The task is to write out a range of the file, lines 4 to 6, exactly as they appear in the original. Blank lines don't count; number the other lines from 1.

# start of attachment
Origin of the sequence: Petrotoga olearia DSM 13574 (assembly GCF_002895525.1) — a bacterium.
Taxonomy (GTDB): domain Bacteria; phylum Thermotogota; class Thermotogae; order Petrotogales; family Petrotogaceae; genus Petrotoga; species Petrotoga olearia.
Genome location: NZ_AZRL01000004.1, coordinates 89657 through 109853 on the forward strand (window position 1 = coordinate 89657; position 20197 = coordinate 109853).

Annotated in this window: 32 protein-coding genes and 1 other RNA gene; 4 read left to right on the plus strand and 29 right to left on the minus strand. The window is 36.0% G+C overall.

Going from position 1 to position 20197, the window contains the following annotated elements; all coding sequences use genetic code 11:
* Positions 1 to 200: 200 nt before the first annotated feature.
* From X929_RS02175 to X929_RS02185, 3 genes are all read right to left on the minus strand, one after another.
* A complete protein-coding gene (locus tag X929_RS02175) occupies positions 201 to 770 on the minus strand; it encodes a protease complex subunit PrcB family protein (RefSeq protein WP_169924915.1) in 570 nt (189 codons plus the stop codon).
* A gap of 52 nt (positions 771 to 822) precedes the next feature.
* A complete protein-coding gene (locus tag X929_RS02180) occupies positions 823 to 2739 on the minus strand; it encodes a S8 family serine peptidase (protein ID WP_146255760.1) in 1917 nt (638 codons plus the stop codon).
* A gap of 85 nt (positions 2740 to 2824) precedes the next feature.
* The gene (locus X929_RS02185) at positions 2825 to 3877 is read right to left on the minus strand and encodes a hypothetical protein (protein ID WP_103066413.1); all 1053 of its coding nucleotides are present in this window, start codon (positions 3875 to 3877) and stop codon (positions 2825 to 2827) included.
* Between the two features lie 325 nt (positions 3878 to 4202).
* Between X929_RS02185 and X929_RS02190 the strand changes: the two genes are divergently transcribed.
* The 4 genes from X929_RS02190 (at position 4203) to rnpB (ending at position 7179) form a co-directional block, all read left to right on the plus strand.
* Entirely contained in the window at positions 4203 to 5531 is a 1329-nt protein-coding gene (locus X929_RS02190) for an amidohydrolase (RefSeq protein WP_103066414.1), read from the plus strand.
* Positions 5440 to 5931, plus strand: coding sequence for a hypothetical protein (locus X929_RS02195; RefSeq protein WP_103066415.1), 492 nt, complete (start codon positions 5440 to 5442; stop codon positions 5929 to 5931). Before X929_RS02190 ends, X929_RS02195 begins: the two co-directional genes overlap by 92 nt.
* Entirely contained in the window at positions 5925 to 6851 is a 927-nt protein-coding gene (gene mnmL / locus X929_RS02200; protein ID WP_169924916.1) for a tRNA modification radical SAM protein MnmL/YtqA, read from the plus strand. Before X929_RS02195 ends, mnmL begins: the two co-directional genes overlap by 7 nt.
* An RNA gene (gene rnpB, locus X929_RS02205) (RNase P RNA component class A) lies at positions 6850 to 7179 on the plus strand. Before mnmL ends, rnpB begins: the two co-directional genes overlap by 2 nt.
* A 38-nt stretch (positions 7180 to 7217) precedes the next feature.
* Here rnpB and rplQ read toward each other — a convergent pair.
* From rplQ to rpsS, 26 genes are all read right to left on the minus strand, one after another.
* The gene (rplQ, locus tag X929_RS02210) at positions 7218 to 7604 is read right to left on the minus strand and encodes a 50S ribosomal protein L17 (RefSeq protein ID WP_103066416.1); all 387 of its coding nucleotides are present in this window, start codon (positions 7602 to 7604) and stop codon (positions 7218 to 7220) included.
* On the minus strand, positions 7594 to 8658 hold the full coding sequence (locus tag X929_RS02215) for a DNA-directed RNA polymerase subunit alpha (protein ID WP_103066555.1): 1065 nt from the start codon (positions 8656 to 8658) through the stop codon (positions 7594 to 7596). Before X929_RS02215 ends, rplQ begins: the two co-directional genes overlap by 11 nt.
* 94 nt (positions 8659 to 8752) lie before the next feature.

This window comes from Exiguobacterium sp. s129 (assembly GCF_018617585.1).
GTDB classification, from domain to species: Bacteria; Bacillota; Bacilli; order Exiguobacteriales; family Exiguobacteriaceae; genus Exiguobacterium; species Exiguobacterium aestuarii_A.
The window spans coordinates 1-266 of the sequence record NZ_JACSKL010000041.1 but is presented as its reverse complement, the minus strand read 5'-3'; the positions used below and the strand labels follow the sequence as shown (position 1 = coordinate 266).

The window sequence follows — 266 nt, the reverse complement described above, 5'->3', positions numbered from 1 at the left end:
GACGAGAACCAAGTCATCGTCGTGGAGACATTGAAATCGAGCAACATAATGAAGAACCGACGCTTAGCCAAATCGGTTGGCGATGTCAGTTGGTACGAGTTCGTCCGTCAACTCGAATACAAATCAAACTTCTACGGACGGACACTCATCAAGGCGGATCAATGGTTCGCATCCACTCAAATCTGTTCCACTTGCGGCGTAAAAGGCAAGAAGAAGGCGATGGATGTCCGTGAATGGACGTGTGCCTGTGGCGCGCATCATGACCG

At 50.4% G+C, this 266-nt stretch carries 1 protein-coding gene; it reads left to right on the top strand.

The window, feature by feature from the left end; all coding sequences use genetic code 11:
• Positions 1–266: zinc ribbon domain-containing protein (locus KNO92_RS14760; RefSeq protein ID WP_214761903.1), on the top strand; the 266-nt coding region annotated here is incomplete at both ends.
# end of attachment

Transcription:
Annotated in this window: 32 protein-coding genes and 1 other RNA gene; 4 read left to right on the plus strand and 29 right to left on the minus strand. The window is 36.0% G+C overall.

Going from position 1 to position 20197, the window contains the following annotated elements; all coding sequences use genetic code 11:
* Positions 1 to 200: 200 nt before the first annotated feature.